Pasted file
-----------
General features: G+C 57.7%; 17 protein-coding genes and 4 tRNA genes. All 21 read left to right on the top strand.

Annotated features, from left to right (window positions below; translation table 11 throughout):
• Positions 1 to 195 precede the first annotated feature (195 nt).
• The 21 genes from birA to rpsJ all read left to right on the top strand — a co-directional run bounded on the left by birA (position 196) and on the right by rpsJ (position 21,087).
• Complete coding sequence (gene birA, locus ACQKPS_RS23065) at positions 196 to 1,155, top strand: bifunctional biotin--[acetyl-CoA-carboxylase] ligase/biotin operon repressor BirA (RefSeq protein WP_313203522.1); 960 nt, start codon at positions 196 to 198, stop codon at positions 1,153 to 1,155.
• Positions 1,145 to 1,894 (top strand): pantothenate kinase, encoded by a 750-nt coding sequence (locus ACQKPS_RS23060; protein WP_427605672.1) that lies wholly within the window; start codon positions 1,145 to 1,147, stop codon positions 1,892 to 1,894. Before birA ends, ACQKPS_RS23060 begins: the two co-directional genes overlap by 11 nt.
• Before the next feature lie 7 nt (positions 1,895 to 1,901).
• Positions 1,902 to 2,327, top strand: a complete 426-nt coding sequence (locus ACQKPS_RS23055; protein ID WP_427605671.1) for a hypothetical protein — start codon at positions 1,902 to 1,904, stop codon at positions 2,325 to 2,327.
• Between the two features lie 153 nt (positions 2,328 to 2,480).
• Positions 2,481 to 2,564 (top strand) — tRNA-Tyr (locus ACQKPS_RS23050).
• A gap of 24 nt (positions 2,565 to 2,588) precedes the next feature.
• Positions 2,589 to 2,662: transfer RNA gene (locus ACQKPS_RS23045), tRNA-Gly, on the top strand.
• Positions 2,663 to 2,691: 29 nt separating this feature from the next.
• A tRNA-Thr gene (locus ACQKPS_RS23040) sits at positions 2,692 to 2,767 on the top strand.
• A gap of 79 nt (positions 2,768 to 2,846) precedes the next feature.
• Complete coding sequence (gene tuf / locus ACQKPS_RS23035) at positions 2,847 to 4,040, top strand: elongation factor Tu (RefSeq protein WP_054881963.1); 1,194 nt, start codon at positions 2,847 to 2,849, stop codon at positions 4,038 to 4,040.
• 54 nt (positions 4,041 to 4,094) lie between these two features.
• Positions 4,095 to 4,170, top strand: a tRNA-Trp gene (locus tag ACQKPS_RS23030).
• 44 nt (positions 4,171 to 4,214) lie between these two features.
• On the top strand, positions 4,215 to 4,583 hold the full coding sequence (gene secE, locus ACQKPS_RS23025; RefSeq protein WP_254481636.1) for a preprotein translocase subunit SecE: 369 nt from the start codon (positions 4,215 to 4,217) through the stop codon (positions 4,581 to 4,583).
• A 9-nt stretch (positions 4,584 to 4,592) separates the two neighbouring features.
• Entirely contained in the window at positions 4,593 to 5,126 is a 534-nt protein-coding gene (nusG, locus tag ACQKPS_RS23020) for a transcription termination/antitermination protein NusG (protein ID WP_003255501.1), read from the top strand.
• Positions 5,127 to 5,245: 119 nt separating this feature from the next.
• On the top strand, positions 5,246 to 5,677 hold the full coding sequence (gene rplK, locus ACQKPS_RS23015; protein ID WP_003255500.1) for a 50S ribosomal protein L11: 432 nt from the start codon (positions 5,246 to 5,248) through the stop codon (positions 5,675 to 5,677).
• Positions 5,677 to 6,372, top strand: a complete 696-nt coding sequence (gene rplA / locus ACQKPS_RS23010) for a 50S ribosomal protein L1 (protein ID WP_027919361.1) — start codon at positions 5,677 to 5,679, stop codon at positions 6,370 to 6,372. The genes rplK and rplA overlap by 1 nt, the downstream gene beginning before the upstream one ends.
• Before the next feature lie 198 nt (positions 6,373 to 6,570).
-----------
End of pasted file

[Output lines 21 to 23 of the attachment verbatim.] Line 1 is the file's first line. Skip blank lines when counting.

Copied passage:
• A 9-nt stretch (positions 4,584 to 4,592) separates the two neighbouring features.
• Entirely contained in the window at positions 4,593 to 5,126 is a 534-nt protein-coding gene (nusG, locus tag ACQKPS_RS23020) for a transcription termination/antitermination protein NusG (protein ID WP_003255501.1), read from the top strand.
• Positions 5,127 to 5,245: 119 nt separating this feature from the next.